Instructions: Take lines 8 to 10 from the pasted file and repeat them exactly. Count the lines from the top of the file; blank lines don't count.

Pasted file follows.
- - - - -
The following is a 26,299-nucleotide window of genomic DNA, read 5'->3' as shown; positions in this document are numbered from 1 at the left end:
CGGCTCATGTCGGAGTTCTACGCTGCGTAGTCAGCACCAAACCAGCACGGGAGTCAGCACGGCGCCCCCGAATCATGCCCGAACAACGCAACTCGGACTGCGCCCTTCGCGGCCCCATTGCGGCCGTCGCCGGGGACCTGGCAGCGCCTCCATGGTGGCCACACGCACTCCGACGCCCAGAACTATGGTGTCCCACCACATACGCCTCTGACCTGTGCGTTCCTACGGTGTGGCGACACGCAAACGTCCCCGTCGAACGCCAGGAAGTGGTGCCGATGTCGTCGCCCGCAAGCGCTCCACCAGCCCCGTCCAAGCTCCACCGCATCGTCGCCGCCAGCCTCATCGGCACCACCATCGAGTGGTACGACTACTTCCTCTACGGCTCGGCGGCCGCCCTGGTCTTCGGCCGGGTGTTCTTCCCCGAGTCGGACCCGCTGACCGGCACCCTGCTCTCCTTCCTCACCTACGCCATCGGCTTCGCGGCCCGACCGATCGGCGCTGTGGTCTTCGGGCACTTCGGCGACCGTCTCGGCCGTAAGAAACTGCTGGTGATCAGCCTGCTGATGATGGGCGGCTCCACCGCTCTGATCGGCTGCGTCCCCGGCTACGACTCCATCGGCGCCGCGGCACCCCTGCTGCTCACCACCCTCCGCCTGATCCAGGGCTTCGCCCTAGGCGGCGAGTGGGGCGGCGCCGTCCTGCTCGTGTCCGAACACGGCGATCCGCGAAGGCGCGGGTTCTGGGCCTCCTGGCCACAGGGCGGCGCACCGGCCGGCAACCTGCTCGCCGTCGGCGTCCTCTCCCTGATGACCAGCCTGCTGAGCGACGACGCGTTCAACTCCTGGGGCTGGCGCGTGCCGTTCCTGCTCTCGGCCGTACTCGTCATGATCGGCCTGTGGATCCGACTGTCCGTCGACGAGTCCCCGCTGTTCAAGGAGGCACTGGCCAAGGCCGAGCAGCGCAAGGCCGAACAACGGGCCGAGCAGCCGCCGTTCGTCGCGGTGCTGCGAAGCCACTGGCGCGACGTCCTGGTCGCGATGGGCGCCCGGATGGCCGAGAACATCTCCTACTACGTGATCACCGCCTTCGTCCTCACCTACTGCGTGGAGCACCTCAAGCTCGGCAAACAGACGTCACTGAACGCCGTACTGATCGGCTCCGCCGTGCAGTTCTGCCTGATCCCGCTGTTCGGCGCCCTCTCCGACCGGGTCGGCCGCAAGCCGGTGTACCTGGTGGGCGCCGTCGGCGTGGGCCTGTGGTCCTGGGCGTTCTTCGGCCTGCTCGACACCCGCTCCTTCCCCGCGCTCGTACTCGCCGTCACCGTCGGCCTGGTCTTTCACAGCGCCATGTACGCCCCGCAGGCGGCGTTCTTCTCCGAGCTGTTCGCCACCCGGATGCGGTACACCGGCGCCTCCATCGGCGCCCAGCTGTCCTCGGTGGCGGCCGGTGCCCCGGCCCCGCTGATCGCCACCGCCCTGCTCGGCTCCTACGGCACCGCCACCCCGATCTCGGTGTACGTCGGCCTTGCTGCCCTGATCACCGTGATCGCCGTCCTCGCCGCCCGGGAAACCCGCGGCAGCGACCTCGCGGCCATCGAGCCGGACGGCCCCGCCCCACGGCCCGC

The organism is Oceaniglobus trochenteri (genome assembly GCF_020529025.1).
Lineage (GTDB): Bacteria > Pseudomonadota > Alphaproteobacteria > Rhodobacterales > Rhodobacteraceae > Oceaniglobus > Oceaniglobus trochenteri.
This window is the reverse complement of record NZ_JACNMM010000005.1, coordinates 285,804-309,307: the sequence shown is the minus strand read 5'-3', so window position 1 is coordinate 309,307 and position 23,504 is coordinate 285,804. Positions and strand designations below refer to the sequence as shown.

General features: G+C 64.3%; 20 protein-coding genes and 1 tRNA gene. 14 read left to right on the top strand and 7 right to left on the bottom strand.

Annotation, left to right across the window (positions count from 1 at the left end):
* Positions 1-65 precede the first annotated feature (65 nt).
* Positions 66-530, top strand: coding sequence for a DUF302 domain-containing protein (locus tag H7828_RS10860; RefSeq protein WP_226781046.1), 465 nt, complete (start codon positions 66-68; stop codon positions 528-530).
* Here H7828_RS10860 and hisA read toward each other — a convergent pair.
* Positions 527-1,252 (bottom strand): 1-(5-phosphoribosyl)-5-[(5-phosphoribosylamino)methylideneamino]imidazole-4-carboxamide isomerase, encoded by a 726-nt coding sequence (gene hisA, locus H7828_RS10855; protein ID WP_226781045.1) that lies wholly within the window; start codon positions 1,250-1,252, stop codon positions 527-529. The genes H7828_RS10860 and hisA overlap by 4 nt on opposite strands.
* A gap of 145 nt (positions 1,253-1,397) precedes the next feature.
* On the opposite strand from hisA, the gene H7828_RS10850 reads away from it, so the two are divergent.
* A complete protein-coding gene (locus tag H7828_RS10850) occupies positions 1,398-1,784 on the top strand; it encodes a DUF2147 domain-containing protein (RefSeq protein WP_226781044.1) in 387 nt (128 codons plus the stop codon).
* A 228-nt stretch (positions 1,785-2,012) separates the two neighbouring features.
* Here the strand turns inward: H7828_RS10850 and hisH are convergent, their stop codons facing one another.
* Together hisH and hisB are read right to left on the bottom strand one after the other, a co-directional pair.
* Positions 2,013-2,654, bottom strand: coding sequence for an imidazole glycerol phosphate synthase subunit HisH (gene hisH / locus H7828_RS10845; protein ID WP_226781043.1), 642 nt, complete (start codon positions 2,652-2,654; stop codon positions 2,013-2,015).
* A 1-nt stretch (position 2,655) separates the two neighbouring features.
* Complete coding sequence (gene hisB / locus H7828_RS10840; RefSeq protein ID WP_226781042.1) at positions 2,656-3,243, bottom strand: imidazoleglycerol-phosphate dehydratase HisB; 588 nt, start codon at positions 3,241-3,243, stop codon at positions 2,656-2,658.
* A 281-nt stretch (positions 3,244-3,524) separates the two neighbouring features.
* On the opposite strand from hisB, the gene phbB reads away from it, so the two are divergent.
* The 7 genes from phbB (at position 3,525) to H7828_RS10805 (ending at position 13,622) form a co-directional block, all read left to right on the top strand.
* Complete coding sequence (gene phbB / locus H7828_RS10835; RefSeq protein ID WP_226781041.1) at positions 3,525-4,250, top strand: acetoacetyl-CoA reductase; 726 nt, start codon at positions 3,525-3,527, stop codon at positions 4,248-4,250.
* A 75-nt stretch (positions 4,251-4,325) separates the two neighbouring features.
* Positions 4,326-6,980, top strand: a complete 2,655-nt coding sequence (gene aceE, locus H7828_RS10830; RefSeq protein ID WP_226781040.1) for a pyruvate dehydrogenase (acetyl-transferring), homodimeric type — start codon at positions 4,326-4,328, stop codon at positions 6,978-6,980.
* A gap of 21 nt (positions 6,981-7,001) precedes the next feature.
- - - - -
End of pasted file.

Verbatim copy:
* Positions 1-65 precede the first annotated feature (65 nt).
* Positions 66-530, top strand: coding sequence for a DUF302 domain-containing protein (locus tag H7828_RS10860; RefSeq protein WP_226781046.1), 465 nt, complete (start codon positions 66-68; stop codon positions 528-530).
* Here H7828_RS10860 and hisA read toward each other — a convergent pair.